Consumers Eagerly Answer What You Don’t Ask
Most people who take surveys want to share their opinions, which is important for researchers hoping to get a few nuggets of data from willing respondents. The trouble is, if a survey it not written carefully, a respondent’s urgent desire to share their feelings may bias their answers to other questions.
Two marketing professors at Northwestern University’s Kellogg School of Management recently published a paper in the AMA’s Journal of Marketing Research identifying and documenting this unique kind of bias. They call it “response substitution.”
Suppose you eat at a fancy restaurant, pay a lot of money, have delicious food, but suffer horrid and neglectful service. In your eagerness to rant about your bad experience, you are likely to give poor ratings to the quality of food. Poor chef! He thinks his food is terrible. The waiter did a lousy job, so everyone suffers. But wait. It turns out that if you are told before taking the customer satisfaction survey that you will have an opportunity to share all comments and opinions at the end of the survey, you will rate the food higher, knowing you can vent about the waiter later on.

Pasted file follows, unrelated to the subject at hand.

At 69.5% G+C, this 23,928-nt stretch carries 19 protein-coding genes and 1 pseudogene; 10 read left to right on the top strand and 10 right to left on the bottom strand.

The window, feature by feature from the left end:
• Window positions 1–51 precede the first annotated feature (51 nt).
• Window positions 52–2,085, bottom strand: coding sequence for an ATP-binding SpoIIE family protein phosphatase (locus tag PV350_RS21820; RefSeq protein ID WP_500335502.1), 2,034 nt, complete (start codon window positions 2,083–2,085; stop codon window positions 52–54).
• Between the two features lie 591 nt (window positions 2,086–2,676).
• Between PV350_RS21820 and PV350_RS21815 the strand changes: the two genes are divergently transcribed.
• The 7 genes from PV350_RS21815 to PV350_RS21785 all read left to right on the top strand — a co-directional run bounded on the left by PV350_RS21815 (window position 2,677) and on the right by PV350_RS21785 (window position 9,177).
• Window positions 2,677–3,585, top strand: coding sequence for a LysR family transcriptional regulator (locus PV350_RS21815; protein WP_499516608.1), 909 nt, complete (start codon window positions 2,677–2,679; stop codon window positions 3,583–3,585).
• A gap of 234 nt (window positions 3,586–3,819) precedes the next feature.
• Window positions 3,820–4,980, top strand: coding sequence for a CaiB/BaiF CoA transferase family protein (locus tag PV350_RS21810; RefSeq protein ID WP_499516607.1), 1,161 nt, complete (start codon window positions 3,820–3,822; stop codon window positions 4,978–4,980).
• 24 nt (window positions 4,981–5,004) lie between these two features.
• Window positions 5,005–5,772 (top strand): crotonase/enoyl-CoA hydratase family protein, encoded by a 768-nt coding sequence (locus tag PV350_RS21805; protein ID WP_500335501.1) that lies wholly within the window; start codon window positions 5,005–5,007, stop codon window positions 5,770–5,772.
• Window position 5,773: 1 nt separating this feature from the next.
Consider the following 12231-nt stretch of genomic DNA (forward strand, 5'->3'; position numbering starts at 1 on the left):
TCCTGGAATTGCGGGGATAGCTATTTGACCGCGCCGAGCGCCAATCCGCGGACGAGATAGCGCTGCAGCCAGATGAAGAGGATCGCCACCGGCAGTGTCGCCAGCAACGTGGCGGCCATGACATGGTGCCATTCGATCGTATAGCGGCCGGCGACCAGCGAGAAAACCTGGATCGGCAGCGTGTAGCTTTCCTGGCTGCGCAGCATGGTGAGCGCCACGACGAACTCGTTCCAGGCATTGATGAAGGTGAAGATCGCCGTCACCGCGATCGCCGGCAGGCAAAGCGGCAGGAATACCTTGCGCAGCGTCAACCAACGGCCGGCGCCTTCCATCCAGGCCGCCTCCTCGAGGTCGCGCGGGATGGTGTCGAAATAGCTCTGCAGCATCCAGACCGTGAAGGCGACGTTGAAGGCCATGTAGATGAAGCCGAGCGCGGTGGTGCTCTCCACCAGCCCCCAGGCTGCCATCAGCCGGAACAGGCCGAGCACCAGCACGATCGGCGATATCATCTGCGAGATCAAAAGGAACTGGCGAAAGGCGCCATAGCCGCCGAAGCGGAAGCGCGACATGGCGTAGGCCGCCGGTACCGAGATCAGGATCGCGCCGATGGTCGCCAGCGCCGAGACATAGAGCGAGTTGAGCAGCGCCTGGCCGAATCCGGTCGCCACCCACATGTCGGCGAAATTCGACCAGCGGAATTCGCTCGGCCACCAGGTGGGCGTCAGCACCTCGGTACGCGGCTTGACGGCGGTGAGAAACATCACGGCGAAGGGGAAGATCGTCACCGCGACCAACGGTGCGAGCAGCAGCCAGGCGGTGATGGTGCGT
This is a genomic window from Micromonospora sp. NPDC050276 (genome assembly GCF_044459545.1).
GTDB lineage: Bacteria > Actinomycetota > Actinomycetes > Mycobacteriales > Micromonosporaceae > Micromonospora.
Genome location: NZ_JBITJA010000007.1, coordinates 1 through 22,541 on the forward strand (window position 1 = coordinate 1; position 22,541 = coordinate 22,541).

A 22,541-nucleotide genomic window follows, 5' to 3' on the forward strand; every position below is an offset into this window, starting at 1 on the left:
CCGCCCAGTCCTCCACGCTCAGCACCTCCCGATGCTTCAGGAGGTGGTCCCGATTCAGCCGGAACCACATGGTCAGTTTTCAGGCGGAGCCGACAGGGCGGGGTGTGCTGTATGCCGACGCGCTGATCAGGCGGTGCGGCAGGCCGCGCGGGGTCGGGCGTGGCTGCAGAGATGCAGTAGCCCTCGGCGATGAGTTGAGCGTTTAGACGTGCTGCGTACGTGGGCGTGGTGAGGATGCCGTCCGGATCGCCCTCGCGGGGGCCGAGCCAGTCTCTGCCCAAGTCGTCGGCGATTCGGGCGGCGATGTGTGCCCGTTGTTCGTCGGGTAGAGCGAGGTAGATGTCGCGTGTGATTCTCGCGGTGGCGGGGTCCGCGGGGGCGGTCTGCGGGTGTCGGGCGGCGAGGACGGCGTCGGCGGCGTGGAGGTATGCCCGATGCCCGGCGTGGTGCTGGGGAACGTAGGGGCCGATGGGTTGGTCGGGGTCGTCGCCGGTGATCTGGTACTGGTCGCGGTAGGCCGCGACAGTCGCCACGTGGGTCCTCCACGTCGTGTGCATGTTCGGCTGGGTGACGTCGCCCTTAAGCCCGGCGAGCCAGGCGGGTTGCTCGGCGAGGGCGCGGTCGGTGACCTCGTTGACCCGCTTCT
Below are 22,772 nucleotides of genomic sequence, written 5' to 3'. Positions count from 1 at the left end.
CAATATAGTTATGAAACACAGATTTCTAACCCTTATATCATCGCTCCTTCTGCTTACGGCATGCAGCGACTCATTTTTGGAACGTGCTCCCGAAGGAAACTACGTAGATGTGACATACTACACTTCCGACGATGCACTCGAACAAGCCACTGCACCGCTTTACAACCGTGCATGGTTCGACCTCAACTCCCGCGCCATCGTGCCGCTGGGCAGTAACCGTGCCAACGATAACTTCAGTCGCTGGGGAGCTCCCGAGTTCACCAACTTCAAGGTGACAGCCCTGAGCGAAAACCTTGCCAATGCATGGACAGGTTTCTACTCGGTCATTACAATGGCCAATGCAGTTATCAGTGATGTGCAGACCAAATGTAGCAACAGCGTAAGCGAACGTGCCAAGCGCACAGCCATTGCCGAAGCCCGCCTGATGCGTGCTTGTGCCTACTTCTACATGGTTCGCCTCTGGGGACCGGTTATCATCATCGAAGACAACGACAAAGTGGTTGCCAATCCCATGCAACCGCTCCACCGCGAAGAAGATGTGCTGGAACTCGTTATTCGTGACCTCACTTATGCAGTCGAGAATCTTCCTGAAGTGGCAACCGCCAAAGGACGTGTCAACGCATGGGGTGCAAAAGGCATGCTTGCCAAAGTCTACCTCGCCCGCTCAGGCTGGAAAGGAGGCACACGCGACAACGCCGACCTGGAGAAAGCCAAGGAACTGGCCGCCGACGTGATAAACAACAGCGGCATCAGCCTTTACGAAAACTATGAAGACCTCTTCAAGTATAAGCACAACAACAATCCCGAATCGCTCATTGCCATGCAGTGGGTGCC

“Response substitution” is an important source of bias, with an easy solution. The lessons for researchers are this:
1. Know when you are likely to encounter response substitution bias. Situations where people are likely to have strong opinions they want to share (satisfaction with personal experiences, politically polarizing issues, etc.) are where you should take measures to reduce response substitution bias.
2. Protect against it with a short introduction to respondents. Tell them up front that their opinions are valued and they will be able to share all opinions in the survey. Remind them to focus on the specific issues being asked about. Be sure that you do give them an opportunity to answer unasked questions in open-ended format somewhere in the survey.
—Joe Hopper, Ph.D.